I have always known there was something different/not normal about me, when I was a child I thought I was just naughty but as I grew older I tried looking for answers. Doctors took me at face value and dismissed my problems.
Finally at 33 I decided to have a private assessment and was diagnosed in April with High Functioning Autism aka Aspergers.
I started the PIP process in Jan this year citing reasons of depression, anxiety and autism, going into detail for each category I experienced issues.
At the atos assessment it appears I came across too "normal" and was scored zero points in all areas and they criticised my lack of diagnosis. This was especially frustrating when I told them at the assessment my diagnosis was scheduled within the week and once I had the diagnosis I called them to wait until I had the report to make their decision. They ignored this request and sent out their decision before I got the report.
I then went through the mandatory reconsideration outlining why I thought they had misunderstood me and the very unsuited physiotherapist (I don't claim to have any physical difficulties) judged me just like a book by the cover. This included my full diagnostic report, notes from my councillor that saw me within 4 days of the atos assessment along with medical records and further explanation from me.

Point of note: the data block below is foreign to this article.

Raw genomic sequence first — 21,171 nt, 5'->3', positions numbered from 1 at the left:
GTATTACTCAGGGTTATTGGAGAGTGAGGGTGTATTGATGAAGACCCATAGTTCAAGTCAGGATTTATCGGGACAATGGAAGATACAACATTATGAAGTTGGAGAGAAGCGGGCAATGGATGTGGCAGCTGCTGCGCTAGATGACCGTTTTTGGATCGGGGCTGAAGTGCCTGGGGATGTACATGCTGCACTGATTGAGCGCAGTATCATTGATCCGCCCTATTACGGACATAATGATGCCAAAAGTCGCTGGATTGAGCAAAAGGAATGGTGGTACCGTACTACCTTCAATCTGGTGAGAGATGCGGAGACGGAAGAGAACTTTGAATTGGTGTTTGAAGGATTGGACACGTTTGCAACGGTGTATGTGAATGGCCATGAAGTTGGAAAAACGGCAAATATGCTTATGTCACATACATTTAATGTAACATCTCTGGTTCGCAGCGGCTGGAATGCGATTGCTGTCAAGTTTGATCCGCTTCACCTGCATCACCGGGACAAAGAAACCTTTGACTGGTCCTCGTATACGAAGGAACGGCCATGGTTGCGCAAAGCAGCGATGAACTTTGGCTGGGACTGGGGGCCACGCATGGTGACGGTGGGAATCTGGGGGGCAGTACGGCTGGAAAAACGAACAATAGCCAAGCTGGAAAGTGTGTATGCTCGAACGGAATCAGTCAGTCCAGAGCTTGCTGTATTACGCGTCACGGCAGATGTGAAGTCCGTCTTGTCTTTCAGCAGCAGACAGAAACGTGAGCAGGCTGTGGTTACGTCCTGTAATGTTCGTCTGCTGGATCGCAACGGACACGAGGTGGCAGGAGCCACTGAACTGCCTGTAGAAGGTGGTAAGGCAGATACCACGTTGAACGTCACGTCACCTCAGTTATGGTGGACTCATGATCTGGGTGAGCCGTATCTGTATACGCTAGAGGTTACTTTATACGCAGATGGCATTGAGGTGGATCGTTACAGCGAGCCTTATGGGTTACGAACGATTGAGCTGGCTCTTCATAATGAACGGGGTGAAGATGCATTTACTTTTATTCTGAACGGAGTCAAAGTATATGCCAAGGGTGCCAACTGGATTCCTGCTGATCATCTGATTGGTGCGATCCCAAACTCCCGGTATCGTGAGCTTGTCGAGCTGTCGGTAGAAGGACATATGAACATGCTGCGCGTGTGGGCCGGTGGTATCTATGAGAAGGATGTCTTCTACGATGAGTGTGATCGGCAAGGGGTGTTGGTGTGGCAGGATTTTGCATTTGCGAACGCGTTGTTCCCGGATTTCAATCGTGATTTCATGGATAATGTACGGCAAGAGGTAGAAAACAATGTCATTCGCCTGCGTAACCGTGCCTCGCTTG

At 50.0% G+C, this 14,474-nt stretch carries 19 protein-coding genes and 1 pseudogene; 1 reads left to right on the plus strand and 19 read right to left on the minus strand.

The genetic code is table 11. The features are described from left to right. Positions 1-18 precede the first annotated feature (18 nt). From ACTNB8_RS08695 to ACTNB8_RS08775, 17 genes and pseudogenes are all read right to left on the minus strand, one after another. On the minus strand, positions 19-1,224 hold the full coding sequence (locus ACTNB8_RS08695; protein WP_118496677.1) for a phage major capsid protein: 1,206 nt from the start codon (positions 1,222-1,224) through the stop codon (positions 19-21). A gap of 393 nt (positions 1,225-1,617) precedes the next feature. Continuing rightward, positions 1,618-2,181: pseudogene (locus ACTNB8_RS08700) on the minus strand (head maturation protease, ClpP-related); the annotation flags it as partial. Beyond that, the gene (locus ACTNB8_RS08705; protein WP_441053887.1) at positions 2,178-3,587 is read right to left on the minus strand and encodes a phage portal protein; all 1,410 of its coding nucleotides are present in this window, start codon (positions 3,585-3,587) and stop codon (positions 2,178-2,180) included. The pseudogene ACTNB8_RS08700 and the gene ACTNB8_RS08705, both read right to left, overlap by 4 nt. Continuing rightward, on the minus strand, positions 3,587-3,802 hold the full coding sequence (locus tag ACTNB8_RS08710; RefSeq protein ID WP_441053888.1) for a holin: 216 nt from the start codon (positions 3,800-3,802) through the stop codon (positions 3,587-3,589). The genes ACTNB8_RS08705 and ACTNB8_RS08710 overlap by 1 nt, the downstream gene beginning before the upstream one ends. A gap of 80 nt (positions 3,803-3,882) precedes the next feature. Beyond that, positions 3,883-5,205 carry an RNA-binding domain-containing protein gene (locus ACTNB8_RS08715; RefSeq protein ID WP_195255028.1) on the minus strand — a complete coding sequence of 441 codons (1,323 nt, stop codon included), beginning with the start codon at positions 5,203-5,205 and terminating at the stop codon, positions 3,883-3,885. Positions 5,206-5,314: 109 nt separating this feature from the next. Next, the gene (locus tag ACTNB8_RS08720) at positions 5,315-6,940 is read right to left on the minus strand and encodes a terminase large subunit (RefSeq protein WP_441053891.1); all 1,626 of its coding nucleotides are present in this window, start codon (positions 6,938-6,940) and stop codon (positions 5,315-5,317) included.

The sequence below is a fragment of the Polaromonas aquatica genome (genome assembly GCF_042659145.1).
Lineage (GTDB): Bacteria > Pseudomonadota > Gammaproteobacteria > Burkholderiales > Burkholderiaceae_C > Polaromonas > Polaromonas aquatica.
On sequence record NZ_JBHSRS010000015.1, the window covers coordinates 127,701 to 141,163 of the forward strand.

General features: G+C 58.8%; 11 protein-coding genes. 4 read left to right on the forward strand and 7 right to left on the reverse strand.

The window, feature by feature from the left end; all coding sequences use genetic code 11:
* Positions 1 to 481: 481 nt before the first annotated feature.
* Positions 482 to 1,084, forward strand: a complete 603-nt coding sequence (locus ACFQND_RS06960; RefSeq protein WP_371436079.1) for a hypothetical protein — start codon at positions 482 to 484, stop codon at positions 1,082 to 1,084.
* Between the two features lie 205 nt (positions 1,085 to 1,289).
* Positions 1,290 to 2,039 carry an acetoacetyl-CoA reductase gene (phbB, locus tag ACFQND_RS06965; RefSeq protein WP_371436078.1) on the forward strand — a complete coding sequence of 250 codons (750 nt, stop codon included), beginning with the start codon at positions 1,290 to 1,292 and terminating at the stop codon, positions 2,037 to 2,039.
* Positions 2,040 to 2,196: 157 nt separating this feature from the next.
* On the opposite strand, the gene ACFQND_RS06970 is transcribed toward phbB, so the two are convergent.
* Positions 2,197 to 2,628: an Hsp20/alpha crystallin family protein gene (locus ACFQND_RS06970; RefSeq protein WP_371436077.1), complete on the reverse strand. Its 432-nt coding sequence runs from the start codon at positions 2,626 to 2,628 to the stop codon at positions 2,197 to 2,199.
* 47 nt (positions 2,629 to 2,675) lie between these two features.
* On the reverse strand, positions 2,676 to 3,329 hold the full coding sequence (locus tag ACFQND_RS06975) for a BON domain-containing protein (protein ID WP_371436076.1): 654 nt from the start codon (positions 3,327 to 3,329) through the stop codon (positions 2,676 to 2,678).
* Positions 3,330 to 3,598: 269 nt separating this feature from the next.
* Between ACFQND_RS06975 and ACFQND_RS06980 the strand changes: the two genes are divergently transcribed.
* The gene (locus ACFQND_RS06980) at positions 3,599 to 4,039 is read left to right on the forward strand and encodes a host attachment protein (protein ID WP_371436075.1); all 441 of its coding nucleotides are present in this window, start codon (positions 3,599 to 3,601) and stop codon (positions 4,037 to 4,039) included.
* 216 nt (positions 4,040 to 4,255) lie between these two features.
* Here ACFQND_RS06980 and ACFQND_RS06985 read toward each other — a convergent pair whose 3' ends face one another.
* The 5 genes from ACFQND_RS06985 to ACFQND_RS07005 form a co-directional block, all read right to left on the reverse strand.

So I was shocked when the reconsideration came back with zero points again saying how the report doesn't matter as it was after my atos assessment and during that time I came across with no issues along with saying I can drive a manual car which means doing multiple things at once and so I should have no issues. This has left me feeling really low and made me question the fairness and honesty of this system and I don't know if I have the energy to take this to tribunal even though I have nothing to lose.
Any help or advice would be very much appreciated.
It's been a while since I posted here, but as I have been in exactly the same situation as you, I thought I'd respond to give you a glimpse of the light at the end of the tunnel (though, be warned, it is a very long and dark tunnel!)
I applied for PIP well over 18 months ago now. Like you, my reasons are late-diagnosed autism and the consequent anxiety and depression, and no other disabilities. I scored zero points at my ATOS assessment (done by an ex-paramedic!), and zero points following mandatory reconsideration. DWP had messed my claim up so badly that my first tribunal hearing had to be adjourned, followed by a 6 month wait for a second one. But at the second hearing a couple of weeks ago, I was finally awarded the enhanced rate of PIP plus the standard rate for the mobility component, albeit only for the next two and half years (I'm so looking forward to having to go through this all over again - aaargh!)
In addition, a friend of mine who, like me, was also diagnosed in his forties and initially scored zero points, was awarded pretty much the same at his tribunal hearing recently.
So, yes, I think that it is worth fighting - zero points is not such a lost cause as it might first appear.